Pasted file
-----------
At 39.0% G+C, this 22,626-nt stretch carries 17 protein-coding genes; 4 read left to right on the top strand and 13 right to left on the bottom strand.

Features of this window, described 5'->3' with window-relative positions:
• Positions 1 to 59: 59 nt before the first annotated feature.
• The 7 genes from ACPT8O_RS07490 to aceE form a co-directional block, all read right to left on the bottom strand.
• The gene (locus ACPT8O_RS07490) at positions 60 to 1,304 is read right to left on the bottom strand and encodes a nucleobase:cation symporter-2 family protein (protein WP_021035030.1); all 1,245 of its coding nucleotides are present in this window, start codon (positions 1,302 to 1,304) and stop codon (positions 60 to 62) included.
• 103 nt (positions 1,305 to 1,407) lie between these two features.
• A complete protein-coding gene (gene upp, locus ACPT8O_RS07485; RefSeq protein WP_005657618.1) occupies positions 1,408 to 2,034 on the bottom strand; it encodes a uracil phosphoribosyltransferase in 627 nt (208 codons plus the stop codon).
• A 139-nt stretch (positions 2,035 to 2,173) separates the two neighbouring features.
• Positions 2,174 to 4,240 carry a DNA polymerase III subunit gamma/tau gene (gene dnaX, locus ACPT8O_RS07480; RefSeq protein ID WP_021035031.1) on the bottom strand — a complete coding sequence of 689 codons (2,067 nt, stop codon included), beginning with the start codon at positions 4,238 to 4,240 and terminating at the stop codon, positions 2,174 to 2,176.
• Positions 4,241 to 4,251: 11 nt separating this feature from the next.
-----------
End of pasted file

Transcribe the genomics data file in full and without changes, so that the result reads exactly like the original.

At 39.0% G+C, this 22,626-nt stretch carries 17 protein-coding genes; 4 read left to right on the top strand and 13 right to left on the bottom strand.

Features of this window, described 5'->3' with window-relative positions:
• Positions 1 to 59: 59 nt before the first annotated feature.
• The 7 genes from ACPT8O_RS07490 to aceE form a co-directional block, all read right to left on the bottom strand.
• The gene (locus ACPT8O_RS07490) at positions 60 to 1,304 is read right to left on the bottom strand and encodes a nucleobase:cation symporter-2 family protein (protein WP_021035030.1); all 1,245 of its coding nucleotides are present in this window, start codon (positions 1,302 to 1,304) and stop codon (positions 60 to 62) included.
• 103 nt (positions 1,305 to 1,407) lie between these two features.
• A complete protein-coding gene (gene upp, locus ACPT8O_RS07485; RefSeq protein WP_005657618.1) occupies positions 1,408 to 2,034 on the bottom strand; it encodes a uracil phosphoribosyltransferase in 627 nt (208 codons plus the stop codon).
• A 139-nt stretch (positions 2,035 to 2,173) separates the two neighbouring features.
• Positions 2,174 to 4,240 carry a DNA polymerase III subunit gamma/tau gene (gene dnaX, locus ACPT8O_RS07480; RefSeq protein ID WP_021035031.1) on the bottom strand — a complete coding sequence of 689 codons (2,067 nt, stop codon included), beginning with the start codon at positions 4,238 to 4,240 and terminating at the stop codon, positions 2,174 to 2,176.
• Positions 4,241 to 4,251: 11 nt separating this feature from the next.